As Media Matters has previously explained, right-wing talking points demonizing birth control made their way into the amicus briefs presented to the court before the case was even argued, and Justice Scalia in particular has been known to repeat verbatim right-wing myths, such as the dubious idea that if the Supreme Court upheld the ACA the federal government could ultimately require consumers to purchase broccoli.
But the presence of the "abortifacient" lie during oral arguments takes this worrying tendency to a new level, raising the prospect that right-wing media's lies could potentially determine the outcome of a crucial case for religious and corporate law, hugely damaging reproductive rights in the process. If women lose the guarantee for their basic preventative health care, and corporations are granted even more flexibility as "persons" with religious rights, right-wing media will be partly to blame.
From the March 23 edition of CNN's State of the Union:
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When the State Department released its final Environmental Impact Statement, nearly all the headlines read the same: "Report Opens Way to Approval for Keystone Pipeline" and "State Dept. Keystone XL Would Have Little Impact On Climate Change." Yet after Reuters broke the news last week that the State Department was wrong in its predictions of greatly expanded rail capacity, undermining its claim of no climate impact, no major media outlet amplified the report.
In a report released late on Friday, January 31, the State Department concluded that Keystone XL was "unlikely to significantly affect the rate of extraction in oil sands areas" based on the assumption that if the pipeline were not built, the equivalent amount of tar sands would instead be transported by rail. It was this finding that the media trumpeted, largely ignoring that buried in the analysis, the State Department for the first time acknowledged that under some studied scenarios, the project could have the equivalent climate impact of adding 5.7 million new cars to the road. The idea that the Keystone XL would not harm the climate led many to declare that President Barack Obama should approve the pipeline, even spurring MSNBC host Ed Schultz to call for approval (before later reversing his stance) and liberal commentator James Carville to predict that the pipeline would be built.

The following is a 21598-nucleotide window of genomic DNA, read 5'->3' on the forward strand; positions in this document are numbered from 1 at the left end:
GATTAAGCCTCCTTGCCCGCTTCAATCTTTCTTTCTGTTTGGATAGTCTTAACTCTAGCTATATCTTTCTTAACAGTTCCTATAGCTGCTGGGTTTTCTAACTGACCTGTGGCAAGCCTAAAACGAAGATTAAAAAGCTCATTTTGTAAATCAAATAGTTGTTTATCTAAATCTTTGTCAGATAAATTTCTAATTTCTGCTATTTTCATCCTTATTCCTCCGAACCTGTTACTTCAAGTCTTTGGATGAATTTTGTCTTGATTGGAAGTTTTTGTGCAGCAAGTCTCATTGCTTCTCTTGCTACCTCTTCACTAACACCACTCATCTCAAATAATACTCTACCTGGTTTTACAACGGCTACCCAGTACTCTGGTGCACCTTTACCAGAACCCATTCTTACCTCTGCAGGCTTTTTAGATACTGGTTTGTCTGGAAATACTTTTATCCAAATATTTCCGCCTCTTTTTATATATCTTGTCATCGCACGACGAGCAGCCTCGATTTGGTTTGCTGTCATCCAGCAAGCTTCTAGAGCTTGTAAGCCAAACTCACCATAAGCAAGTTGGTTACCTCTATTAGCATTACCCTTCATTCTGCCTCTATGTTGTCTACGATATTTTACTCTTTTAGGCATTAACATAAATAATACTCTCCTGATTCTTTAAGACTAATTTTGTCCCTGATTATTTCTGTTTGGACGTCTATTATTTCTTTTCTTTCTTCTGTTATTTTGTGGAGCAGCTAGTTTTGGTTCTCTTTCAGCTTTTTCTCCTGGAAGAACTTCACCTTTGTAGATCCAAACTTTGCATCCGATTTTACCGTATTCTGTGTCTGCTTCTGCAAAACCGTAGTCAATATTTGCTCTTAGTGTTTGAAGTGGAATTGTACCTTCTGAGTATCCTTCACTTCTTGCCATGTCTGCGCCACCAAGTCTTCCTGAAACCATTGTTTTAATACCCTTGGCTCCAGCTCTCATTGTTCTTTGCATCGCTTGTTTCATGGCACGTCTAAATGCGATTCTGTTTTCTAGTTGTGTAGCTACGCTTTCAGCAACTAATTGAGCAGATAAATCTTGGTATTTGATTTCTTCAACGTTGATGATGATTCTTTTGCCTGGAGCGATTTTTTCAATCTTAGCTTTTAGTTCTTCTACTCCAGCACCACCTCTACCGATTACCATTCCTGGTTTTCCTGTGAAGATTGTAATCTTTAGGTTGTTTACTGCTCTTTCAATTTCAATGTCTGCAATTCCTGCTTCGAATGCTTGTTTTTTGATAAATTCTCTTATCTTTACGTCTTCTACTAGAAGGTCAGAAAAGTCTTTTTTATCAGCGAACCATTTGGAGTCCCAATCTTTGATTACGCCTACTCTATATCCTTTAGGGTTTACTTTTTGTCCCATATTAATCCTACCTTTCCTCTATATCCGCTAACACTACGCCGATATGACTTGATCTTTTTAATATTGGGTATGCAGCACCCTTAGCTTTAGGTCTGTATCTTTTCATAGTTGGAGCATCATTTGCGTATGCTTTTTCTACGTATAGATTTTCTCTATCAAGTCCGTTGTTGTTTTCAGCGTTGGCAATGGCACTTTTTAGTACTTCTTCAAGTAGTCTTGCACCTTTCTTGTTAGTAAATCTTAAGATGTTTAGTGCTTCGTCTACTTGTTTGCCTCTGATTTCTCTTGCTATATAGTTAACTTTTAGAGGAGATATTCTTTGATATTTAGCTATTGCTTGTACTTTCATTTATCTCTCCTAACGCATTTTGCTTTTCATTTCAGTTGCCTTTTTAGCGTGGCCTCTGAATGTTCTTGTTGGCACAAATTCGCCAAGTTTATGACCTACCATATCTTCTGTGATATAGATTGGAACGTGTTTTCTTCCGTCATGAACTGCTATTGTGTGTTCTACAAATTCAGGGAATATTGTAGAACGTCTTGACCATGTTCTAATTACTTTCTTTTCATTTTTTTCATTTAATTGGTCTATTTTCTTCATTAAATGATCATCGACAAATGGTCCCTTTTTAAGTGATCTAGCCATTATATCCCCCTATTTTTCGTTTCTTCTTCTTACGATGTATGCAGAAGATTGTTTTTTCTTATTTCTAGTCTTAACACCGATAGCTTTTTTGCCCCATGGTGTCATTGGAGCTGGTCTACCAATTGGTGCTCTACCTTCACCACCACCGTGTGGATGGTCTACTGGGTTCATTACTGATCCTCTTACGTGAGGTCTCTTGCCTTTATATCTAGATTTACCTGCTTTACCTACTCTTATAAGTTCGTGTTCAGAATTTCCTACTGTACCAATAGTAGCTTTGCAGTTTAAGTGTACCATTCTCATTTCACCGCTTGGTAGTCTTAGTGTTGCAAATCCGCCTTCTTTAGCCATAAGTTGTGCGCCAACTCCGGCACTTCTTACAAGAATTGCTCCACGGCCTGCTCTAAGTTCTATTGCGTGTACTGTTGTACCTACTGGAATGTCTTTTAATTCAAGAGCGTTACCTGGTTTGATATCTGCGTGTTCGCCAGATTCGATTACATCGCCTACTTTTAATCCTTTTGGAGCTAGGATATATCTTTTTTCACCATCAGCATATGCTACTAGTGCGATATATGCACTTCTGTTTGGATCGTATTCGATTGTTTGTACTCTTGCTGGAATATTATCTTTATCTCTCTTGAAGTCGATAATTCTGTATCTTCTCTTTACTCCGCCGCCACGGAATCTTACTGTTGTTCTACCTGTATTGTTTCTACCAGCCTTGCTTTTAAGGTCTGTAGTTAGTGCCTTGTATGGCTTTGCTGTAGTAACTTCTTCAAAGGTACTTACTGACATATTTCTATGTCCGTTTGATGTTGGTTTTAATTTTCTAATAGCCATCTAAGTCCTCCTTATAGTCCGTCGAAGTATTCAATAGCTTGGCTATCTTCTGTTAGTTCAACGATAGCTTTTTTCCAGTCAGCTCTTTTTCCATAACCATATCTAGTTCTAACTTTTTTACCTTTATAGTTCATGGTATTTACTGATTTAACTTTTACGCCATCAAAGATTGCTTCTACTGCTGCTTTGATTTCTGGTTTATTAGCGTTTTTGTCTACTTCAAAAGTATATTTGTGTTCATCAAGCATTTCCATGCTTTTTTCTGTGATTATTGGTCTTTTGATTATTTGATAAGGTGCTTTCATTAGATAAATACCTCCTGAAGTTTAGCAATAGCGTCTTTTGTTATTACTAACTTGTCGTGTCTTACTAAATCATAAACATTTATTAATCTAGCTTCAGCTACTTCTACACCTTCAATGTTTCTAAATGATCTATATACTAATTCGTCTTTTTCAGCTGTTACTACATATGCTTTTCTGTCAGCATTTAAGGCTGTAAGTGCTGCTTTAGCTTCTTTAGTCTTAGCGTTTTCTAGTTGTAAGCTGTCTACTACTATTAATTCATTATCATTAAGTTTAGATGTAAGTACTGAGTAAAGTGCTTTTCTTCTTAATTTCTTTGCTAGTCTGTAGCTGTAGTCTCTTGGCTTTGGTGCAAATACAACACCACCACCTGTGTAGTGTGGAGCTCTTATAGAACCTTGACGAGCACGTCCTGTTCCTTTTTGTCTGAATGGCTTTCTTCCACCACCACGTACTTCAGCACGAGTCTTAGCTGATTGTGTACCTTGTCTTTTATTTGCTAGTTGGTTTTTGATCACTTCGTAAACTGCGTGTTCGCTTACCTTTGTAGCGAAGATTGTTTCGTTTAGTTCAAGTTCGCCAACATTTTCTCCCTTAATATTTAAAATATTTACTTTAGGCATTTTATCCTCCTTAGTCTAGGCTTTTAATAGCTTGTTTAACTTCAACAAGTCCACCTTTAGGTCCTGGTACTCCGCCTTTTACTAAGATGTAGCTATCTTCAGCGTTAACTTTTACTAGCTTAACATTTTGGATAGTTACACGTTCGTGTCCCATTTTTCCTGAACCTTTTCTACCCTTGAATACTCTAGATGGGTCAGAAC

On March 5, Reuters added to skepticism that locking in infrastructure enabling tar sands extraction would have no climate impact, reporting that the State Department's draft Environmental Impact Statement (EIS) had significantly overestimated the amount of tar sands that would move by rail from Canada to the Gulf Coast. The draft EIS projected that about 200,000 barrels per day (bpd) would be moved along this route by rail before the end of 2013. However, a Reuters analysis found that "even in December, when deliveries were near their highest for the year, that tally did not top 40,000 bpd" -- less than a quarter of the State Department's prediction. The final EIS removed any specific projections of movement by rail.
Not a single major media outlet has reported on Reuters' finding, according to a Media Matters search.* In fact, some continued to repeat the State Department's claim that Keystone XL could be replaced by rail without mentioning the report.
Much of the initial coverage of the State Department's final EIS left out that an investigation at the time was looking into whether the contractor that wrote the report for the State Department had a conflict of interest in part because it was a member of the pro-pipeline American Petroleum Institute (API). The investigation later concluded that it did not, but environmentalists still contended it was based on too low of a bar. In fact, API told reporters prior to the final EIS release that it received news from inside the State Department about the timing and conclusions of the report, allowing it to spin the findings to reporters beforehand.
From the March 9 edition of CNN's Reliable Sources: